US 4651238 A
A recording medium read/write control system connected with recording medium access units operating in one of a plurality of recording types. The system, when accessing to said access unit, reads in recording type identification information which has previously been set or stored and initializes a control means to the identified recording type for controlling the drive of the access units and transfer of read/write data.
1. A recording medium read/write control system having control means connected with at least one recording medium access means which loads a recording medium for reading or writing informationin one of a plurality of recording types selectively, said control means being adapted to control the drive of said access means in correspondence to a selected recording mode and control the transfer of said read/write information, said control system comprising:
hold means for holding identification information which represents the type of recording of said recording medium;
processing means which receives said identification information read from said hold means when said recording medium is accessed and identifies the type of recording of said recording medium; and
means for memorizing the result of identification by said processing means and initializing said control means so that said control means operates in said selected type;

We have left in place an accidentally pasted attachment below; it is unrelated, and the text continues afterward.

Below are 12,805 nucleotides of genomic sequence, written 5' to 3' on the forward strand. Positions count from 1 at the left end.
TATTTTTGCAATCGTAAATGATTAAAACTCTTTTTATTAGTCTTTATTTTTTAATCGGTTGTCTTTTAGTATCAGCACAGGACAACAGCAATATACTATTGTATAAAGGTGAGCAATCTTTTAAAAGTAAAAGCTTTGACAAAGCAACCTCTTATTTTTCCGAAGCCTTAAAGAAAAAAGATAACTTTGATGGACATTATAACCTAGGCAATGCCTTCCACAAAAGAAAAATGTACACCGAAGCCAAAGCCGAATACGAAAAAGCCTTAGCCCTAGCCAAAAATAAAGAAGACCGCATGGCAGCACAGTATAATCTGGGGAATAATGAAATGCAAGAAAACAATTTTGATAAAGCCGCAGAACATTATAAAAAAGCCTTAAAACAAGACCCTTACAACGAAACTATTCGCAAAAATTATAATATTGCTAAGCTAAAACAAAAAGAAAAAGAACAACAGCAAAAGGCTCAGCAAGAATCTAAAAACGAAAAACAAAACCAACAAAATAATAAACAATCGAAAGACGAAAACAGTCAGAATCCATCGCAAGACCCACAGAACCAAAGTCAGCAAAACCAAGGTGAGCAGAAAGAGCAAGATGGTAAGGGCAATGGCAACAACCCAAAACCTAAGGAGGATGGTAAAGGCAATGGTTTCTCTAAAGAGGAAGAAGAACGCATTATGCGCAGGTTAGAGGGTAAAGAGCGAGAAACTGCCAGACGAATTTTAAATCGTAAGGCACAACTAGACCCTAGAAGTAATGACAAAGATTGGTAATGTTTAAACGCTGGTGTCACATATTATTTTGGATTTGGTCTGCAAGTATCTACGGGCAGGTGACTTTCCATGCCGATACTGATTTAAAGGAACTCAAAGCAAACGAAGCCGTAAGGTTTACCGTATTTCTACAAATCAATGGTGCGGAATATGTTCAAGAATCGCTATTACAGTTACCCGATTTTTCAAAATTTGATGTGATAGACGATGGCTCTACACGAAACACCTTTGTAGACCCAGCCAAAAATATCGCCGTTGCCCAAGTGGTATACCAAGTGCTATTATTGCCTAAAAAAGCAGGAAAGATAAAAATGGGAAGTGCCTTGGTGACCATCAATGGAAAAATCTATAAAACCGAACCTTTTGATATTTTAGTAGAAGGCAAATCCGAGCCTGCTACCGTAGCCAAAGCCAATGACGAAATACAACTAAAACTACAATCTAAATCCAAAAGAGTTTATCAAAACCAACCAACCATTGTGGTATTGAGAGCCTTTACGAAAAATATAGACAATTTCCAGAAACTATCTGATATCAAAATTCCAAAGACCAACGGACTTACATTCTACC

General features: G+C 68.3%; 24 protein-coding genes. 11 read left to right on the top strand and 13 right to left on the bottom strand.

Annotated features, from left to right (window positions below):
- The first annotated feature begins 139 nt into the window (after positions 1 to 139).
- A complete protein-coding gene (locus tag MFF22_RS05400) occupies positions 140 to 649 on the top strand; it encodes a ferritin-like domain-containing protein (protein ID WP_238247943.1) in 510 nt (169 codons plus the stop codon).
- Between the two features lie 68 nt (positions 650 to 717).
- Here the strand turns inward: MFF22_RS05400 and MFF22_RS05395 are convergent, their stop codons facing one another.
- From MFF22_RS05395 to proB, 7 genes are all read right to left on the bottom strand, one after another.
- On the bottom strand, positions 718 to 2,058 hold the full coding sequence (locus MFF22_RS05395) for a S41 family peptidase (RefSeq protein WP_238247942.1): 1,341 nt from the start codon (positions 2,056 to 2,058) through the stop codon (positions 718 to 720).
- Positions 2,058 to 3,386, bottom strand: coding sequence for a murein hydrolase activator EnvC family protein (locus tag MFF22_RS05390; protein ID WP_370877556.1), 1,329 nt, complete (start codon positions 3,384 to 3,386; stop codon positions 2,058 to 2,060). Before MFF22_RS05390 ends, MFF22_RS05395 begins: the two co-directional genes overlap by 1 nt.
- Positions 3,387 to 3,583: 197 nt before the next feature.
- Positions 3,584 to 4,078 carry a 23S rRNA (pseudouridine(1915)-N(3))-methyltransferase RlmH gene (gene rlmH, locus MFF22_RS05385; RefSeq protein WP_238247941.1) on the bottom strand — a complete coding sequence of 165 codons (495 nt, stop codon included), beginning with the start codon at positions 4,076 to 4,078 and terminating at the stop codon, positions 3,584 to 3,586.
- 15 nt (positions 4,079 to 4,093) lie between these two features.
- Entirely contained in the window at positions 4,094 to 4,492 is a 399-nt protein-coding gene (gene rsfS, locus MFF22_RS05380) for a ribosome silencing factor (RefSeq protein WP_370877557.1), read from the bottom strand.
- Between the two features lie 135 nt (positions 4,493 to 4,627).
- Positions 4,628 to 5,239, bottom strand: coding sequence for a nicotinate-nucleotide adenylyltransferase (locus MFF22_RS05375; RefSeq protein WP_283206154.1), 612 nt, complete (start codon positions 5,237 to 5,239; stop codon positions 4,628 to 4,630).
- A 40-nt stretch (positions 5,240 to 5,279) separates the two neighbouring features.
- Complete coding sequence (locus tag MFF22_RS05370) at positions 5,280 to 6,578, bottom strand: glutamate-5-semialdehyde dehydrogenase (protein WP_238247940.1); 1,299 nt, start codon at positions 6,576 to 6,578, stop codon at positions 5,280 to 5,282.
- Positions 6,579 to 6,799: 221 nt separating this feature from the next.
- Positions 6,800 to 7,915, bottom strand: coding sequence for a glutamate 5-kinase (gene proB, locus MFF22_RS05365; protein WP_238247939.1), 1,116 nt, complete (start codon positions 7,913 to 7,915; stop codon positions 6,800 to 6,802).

said processing means comprising a program-controlled processor which provides an identification result to said initializing means only when identification information received from said hold means differs from that of the previous read/write access;
said initializing means including a memory means for storing an identification result provided by said processor.
2. A recording medium read/write control system according to claim 1, wherein said hold means includes a plurality of switches which are set in correspondence to the type of recording media loaded on said access means.
3. A recording medium read/write control system according to claim 1, wherein said hold means includes a predetermined area of said recording medium loaded on said access means, said predetermined area of said medium storing said identification information in a common recording type.
4. A recording medium read/write control system according to claim 3, wherein said identification information is recorded in a recording type which is used frequently.